One of the aspects of English Syllabic Verse that I enjoy is how people are inventing new forms of syllabic verse in a kind of playful way. Sometimes these new forms have no specific creator. Instead they arise spontaneously from a number practicing poets simultaneously. Two examples of this are the Lanterne and the Fibonacci. Others are deliberate creations from individuals and the grandmother of this kind of deliberate creation is Adelaide Crapsey and her offering of the Cinquain in the early twentieth century. But the creative development of syllabic forms continues.
Which brings me to Etheree. Today is the sixteenth anniversary of Etheree Taylor Armstrong’s death; (born February 13, 1918, died March 14, 1994) so I thought I’d take a few moments today to express my appreciation for her.
I know very little about Etheree, other than she was a poet from Arkansas who seems to have developed a local following in her State. She is the inventor of a syllabic form which has developed a small, but devoted, following. This form is appropriately called “The Etheree” and it is simplicity itself.
Consisting of ten lines, the Etheree starts with a one syllable line, then adds one syllable per line, until the last line of ten syllables for an overall syllable count of 55. In other words the syllabic structure is as follows: 1-2-3-4-5-6-7-8-9-10. Now, wasn’t that easy!!! I bet you won’t have any trouble remembering the line count for this form. I have a fondness for this kind of simplicity; there is something wonderfully unpretentious about it. Just count from one to ten, and there you have the syllabic structure. There are no other requirements for the Etheree; an Etheree can have a title or not, rhyme is permissible, but not required, and an Etheree can be on any subject.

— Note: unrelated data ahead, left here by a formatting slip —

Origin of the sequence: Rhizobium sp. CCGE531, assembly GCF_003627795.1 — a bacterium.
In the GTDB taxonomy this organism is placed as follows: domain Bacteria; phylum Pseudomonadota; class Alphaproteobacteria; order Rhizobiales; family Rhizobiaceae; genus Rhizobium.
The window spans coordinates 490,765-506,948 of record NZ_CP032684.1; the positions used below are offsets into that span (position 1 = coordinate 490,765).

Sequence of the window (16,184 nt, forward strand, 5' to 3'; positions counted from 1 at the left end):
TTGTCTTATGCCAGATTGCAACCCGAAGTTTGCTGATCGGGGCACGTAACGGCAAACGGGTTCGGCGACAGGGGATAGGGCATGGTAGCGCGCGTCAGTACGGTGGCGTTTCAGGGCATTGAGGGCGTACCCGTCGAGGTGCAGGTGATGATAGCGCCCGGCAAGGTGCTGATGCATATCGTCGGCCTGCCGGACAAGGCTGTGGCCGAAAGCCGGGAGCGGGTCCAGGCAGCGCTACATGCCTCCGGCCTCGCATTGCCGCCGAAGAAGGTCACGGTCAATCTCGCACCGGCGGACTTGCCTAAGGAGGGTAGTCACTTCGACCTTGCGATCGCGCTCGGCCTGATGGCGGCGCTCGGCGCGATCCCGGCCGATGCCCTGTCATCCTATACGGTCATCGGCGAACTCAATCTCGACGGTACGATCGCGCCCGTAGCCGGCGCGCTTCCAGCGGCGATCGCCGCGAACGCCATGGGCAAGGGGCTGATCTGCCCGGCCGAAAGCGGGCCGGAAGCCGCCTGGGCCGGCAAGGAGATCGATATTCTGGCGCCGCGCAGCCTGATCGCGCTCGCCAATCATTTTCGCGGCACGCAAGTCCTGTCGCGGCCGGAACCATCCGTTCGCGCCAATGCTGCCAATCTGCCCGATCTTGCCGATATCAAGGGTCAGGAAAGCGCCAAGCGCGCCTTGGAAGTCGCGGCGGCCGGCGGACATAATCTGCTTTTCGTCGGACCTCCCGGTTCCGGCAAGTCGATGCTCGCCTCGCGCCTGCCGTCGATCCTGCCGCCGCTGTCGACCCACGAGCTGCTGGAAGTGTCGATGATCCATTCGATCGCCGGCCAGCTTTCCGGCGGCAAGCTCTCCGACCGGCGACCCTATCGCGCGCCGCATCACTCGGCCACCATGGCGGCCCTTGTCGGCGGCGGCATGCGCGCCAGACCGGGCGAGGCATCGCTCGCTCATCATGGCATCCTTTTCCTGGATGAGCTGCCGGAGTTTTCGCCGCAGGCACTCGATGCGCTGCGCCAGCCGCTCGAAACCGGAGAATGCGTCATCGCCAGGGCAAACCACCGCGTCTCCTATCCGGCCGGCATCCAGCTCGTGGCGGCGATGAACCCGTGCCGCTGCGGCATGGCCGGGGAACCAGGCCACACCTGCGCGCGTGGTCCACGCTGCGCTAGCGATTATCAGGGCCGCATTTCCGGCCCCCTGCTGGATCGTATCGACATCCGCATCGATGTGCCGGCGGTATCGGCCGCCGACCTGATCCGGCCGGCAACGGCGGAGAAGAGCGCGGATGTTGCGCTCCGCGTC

Etheree poets have elaborated on the form. There are now inverted Etheree (10-9-8-7-6-5-4-3-2-1) and double Etheree (where you start with a traditional Etheree, then add an inverted Etheree to create a twenty line poem). All sorts of variations are possible. Some Etheree poets have developed sub-categories that involve rhyme schemes. Like the Haiku, the Cinquain, and other syllabic forms, Etheree poets are lovingly expanding the expressive possibilities of the form they find meaningful.
I have to admit that at first I didn’t think much of the Etheree. Not challenging enough, or perhaps I wanted something more explicitly sophisticated. But I’ve come to see the Etheree is a valid form, capable of embodying as much depth and wisdom as any of the more well-known syllabic forms. So in honor of Etheree Taylor Armstrong and the form that bears her name I wrote the following Etheree:
After the rain
That lasted for days
The air is clear again
And we have stopped arguing
For reasons I don’t understand
We’ve both dropped the posture of command
And found the openness of heart within
What I have found in writing Etheree is that the form has the feeling of something slowly opening, like a flower blossoming. It starts slow, gradually adding meaning. Writing an Etheree in some ways resembles painting a picture; there is the first tentative stroke, then the next one, and fairly quickly the picture takes shape. The opening lines of the Etheree are like those tentative first strokes, and by the time you get to the middle of the poem, the five and six syllable lines, the shape and direction of the poem is becoming clear.
Give the form a try if you like. I think you will find it rewarding.